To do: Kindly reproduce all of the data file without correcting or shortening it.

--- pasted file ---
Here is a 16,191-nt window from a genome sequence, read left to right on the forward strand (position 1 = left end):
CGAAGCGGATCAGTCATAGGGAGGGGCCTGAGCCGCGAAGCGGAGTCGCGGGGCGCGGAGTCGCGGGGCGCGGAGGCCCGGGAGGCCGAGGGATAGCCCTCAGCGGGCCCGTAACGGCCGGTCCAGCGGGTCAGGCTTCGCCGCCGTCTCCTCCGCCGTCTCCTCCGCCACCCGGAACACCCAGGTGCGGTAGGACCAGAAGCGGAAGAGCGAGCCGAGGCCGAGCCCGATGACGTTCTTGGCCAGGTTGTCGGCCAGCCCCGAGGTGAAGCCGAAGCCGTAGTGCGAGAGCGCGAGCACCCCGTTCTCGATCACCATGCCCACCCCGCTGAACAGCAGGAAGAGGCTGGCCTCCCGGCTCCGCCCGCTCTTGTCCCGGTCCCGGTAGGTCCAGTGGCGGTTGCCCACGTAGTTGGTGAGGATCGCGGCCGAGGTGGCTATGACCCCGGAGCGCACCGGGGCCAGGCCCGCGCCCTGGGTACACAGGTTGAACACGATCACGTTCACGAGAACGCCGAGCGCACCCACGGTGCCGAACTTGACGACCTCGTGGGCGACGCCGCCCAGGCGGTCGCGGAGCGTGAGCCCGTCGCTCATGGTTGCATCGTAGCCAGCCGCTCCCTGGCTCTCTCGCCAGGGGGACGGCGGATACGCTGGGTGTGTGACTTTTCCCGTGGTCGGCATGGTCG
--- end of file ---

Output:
Here is a 16,191-nt window from a genome sequence, read left to right on the forward strand (position 1 = left end):
CGAAGCGGATCAGTCATAGGGAGGGGCCTGAGCCGCGAAGCGGAGTCGCGGGGCGCGGAGTCGCGGGGCGCGGAGGCCCGGGAGGCCGAGGGATAGCCCTCAGCGGGCCCGTAACGGCCGGTCCAGCGGGTCAGGCTTCGCCGCCGTCTCCTCCGCCGTCTCCTCCGCCACCCGGAACACCCAGGTGCGGTAGGACCAGAAGCGGAAGAGCGAGCCGAGGCCGAGCCCGATGACGTTCTTGGCCAGGTTGTCGGCCAGCCCCGAGGTGAAGCCGAAGCCGTAGTGCGAGAGCGCGAGCACCCCGTTCTCGATCACCATGCCCACCCCGCTGAACAGCAGGAAGAGGCTGGCCTCCCGGCTCCGCCCGCTCTTGTCCCGGTCCCGGTAGGTCCAGTGGCGGTTGCCCACGTAGTTGGTGAGGATCGCGGCCGAGGTGGCTATGACCCCGGAGCGCACCGGGGCCAGGCCCGCGCCCTGGGTACACAGGTTGAACACGATCACGTTCACGAGAACGCCGAGCGCACCCACGGTGCCGAACTTGACGACCTCGTGGGCGACGCCGCCCAGGCGGTCGCGGAGCGTGAGCCCGTCGCTCATGGTTGCATCGTAGCCAGCCGCTCCCTGGCTCTCTCGCCAGGGGGACGGCGGATACGCTGGGTGTGTGACTTTTCCCGTGGTCGGCATGGTCG